My therapist pointed out that when I see her, I’m really good at being in my head and not in my feelings.

I think I’m like that nearly always, which is part of my depression. I’ve learned to disconnect head and feelings, which hurts–but it hurts less than being in my feelings. When I’m in my feelings, I hurt. When I’m not, it’s…numb-hurt, muted hurt.

I think part of it getting worse is that I don’t have a way to dive into a thing anymore. I used to do that with school. School was a Thing In Which I Could Progress, a thing in which I could immerse myself and be surrounded by all these other voices–current and past, living and dead. I could excel in school because I could put all my focus there and none on myself. It felt good. And I was still doing something ‘appropriate’ and ‘worthy.’

Then I fucked it up.

My final semester of seminary, I TAed for a class. I was also supposed to be signed up to take the course for credit, but I didn’t realize that. I’d been given conflicting information: told that if I was signed up for credit, I couldn’t TA, told that if I got paid I couldn’t get credit, told I could get credit in place of getting paid, told I had to get paid even if I was getting credit. All of these things came from different people, and I tried to fact-check myself, and got what I thought was an answer, so I followed it…but it turned out not to be right.

At the end of the semester–after I’d already been given my school’s highest scholastic award, and after I’d already accepted payment for the TA position (and been in almost every class for that position, as well as my regularly scheduled classes, and written my thesis)–I found out that I either shouldn’t have received credit or shouldn’t have been paid. But if I didn’t receive credit, I couldn’t graduate, and my award would have to be taken away–and the school thought I’d well earned it.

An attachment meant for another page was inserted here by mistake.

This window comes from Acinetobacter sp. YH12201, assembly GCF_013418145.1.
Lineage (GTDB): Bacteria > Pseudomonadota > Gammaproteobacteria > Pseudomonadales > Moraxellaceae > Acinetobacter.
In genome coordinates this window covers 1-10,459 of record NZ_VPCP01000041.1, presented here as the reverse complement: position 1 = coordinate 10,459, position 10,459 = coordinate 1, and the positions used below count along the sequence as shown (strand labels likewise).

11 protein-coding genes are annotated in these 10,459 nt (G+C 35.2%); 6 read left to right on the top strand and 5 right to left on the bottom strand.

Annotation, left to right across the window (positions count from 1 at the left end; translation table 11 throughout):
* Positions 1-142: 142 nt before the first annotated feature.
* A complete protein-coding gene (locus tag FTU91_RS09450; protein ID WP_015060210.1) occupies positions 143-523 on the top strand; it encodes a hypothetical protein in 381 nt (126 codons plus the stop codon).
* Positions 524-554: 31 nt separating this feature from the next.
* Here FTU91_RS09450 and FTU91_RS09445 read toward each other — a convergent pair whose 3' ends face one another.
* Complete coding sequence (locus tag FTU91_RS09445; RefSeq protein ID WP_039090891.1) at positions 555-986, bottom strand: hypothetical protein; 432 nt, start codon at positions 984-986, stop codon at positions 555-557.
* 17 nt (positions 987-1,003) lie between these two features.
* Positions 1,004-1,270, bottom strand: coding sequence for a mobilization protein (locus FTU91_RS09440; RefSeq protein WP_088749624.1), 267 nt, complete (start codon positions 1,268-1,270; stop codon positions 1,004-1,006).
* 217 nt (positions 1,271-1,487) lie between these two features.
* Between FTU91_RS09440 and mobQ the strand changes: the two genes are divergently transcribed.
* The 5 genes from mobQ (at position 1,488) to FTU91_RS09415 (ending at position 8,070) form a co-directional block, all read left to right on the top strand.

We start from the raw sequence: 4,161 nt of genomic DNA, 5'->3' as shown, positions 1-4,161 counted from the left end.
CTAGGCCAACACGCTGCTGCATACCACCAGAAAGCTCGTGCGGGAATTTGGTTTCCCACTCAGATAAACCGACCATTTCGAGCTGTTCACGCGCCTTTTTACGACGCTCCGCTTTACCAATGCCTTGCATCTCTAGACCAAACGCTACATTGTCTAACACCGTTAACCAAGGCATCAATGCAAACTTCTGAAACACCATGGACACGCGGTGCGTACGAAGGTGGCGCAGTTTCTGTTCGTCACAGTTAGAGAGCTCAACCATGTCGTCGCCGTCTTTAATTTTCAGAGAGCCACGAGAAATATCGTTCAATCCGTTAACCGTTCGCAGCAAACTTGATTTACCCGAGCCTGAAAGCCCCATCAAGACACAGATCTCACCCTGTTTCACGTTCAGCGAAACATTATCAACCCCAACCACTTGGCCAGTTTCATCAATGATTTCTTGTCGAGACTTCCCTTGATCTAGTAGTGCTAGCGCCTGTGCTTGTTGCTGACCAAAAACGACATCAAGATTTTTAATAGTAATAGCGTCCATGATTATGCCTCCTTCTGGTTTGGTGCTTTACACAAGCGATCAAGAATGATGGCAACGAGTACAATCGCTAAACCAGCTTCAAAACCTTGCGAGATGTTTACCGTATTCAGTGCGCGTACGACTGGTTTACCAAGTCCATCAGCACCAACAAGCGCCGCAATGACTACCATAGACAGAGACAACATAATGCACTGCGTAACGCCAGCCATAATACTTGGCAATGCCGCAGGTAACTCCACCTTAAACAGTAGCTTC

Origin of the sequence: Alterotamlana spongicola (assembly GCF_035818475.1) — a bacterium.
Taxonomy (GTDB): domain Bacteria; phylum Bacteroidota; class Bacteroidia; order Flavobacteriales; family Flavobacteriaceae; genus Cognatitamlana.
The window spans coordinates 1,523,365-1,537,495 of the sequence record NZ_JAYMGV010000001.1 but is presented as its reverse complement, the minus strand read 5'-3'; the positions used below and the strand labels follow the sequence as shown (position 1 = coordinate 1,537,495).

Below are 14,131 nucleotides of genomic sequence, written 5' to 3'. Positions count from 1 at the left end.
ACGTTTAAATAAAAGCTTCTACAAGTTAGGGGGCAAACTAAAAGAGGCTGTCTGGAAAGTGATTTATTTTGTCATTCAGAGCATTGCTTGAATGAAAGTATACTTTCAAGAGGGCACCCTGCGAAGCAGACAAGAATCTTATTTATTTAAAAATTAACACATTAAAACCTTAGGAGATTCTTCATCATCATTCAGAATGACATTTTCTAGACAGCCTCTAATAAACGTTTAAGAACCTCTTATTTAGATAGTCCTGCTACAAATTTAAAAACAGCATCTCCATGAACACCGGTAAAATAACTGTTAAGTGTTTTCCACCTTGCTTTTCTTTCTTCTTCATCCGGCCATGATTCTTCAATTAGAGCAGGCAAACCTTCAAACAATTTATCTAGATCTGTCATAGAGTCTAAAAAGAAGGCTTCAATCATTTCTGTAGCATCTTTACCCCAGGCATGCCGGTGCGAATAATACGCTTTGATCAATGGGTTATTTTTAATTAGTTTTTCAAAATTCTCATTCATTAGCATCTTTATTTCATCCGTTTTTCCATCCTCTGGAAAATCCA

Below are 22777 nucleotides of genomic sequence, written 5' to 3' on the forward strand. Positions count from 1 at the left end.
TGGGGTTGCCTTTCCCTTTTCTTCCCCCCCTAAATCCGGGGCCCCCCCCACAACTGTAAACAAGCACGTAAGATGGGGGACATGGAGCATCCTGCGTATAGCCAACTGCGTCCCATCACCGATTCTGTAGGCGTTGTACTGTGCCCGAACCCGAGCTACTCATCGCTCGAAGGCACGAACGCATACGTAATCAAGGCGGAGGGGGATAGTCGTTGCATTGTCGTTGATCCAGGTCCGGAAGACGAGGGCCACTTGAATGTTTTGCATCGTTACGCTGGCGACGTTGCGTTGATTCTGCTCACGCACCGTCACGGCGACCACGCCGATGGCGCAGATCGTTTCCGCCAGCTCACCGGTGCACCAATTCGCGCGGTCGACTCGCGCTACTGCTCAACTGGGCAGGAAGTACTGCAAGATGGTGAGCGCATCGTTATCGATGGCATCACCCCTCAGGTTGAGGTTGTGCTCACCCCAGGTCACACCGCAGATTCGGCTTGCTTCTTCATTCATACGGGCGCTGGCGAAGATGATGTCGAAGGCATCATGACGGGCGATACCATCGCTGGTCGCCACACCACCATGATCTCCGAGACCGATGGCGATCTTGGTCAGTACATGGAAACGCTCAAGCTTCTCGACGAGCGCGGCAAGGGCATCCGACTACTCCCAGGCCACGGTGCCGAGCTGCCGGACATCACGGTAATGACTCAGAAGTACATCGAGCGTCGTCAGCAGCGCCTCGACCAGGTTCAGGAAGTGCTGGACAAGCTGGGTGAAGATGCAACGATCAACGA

I almost wish they’d taken it away and given it to someone else, because knowing what I know now…I want to give all the money back, but of course it was already spent on groceries/bills.

Anyway, there’s part of me that feels like I don’t deserve to go on to get my PhD/ThD, because I fucked that up.

And because school has always been a ‘safe space’for me in terms of being able to hide…with that option seemingly lost to me, I feel at loose ends. I’m not sure there’s anything out there for me. So…I don’t know what to do.

I wish I could fix it.

I did apologize, so much.

I was told it wasn’t my fault. I feel like it is.

I don’t know what to do.


6 thoughts on “Processing

    1. Thanks. I try to remember that. And no one was mean to me about it; they all consider the matter to be closed, etc. It’s just a part of my depression that I can’t let it go, and I don’t know how to move on from it.


  1. We all make many mistakes love. To human is to be imperfect.

    We have to live with our mistakes and karma will exact the price to be paid. But mistakes are the past and the future is the unknown land. So we are left with the present in which to be our best.